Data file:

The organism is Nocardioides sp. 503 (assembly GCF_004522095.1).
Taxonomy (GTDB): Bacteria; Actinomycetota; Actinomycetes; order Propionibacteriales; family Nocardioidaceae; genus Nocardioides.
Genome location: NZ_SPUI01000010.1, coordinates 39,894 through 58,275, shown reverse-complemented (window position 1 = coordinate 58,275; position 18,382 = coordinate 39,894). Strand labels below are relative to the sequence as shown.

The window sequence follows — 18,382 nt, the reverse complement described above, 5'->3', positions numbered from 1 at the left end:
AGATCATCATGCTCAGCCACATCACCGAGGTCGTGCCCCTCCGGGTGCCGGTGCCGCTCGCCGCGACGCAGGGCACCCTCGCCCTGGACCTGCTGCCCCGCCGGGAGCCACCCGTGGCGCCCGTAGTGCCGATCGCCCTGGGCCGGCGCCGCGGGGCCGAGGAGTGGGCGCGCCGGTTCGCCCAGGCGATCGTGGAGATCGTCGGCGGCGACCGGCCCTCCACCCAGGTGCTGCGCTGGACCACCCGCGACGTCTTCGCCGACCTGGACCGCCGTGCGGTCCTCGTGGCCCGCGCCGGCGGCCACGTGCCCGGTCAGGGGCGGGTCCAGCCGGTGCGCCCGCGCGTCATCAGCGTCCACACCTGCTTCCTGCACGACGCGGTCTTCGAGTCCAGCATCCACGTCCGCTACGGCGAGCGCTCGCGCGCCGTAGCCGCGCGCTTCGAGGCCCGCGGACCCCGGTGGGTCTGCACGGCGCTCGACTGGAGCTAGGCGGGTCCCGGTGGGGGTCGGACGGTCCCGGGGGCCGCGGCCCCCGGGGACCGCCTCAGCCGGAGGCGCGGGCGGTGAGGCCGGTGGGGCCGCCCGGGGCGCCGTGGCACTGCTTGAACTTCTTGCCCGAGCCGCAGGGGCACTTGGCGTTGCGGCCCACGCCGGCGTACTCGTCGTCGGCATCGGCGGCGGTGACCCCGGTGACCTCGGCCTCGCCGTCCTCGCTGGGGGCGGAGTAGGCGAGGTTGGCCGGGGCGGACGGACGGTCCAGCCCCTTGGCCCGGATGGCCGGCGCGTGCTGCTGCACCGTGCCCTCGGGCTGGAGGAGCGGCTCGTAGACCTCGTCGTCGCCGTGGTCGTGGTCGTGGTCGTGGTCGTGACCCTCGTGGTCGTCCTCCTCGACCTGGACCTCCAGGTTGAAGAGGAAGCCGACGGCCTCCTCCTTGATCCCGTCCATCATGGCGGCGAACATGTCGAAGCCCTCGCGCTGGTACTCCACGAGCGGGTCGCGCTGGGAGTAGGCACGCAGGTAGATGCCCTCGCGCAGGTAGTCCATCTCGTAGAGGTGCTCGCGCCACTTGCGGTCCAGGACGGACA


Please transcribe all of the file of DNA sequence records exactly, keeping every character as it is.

The organism is Nocardioides sp. 503 (assembly GCF_004522095.1).
Taxonomy (GTDB): Bacteria; Actinomycetota; Actinomycetes; order Propionibacteriales; family Nocardioidaceae; genus Nocardioides.
Genome location: NZ_SPUI01000010.1, coordinates 39,894 through 58,275, shown reverse-complemented (window position 1 = coordinate 58,275; position 18,382 = coordinate 39,894). Strand labels below are relative to the sequence as shown.

The window sequence follows — 18,382 nt, the reverse complement described above, 5'->3', positions numbered from 1 at the left end:
AGATCATCATGCTCAGCCACATCACCGAGGTCGTGCCCCTCCGGGTGCCGGTGCCGCTCGCCGCGACGCAGGGCACCCTCGCCCTGGACCTGCTGCCCCGCCGGGAGCCACCCGTGGCGCCCGTAGTGCCGATCGCCCTGGGCCGGCGCCGCGGGGCCGAGGAGTGGGCGCGCCGGTTCGCCCAGGCGATCGTGGAGATCGTCGGCGGCGACCGGCCCTCCACCCAGGTGCTGCGCTGGACCACCCGCGACGTCTTCGCCGACCTGGACCGCCGTGCGGTCCTCGTGGCCCGCGCCGGCGGCCACGTGCCCGGTCAGGGGCGGGTCCAGCCGGTGCGCCCGCGCGTCATCAGCGTCCACACCTGCTTCCTGCACGACGCGGTCTTCGAGTCCAGCATCCACGTCCGCTACGGCGAGCGCTCGCGCGCCGTAGCCGCGCGCTTCGAGGCCCGCGGACCCCGGTGGGTCTGCACGGCGCTCGACTGGAGCTAGGCGGGTCCCGGTGGGGGTCGGACGGTCCCGGGGGCCGCGGCCCCCGGGGACCGCCTCAGCCGGAGGCGCGGGCGGTGAGGCCGGTGGGGCCGCCCGGGGCGCCGTGGCACTGCTTGAACTTCTTGCCCGAGCCGCAGGGGCACTTGGCGTTGCGGCCCACGCCGGCGTACTCGTCGTCGGCATCGGCGGCGGTGACCCCGGTGACCTCGGCCTCGCCGTCCTCGCTGGGGGCGGAGTAGGCGAGGTTGGCCGGGGCGGACGGACGGTCCAGCCCCTTGGCCCGGATGGCCGGCGCGTGCTGCTGCACCGTGCCCTCGGGCTGGAGGAGCGGCTCGTAGACCTCGTCGTCGCCGTGGTCGTGGTCGTGGTCGTGGTCGTGACCCTCGTGGTCGTCCTCCTCGACCTGGACCTCCAGGTTGAAGAGGAAGCCGACGGCCTCCTCCTTGATCCCGTCCATCATGGCGGCGAACATGTCGAAGCCCTCGCGCTGGTACTCCACGAGCGGGTCGCGCTGGGAGTAGGCACGCAGGTAGATGCCCTCGCGCAGGTAGTCCATCTCGTAGAGGTGCTCGCGCCACTTGCGGTCCAGGACGGACA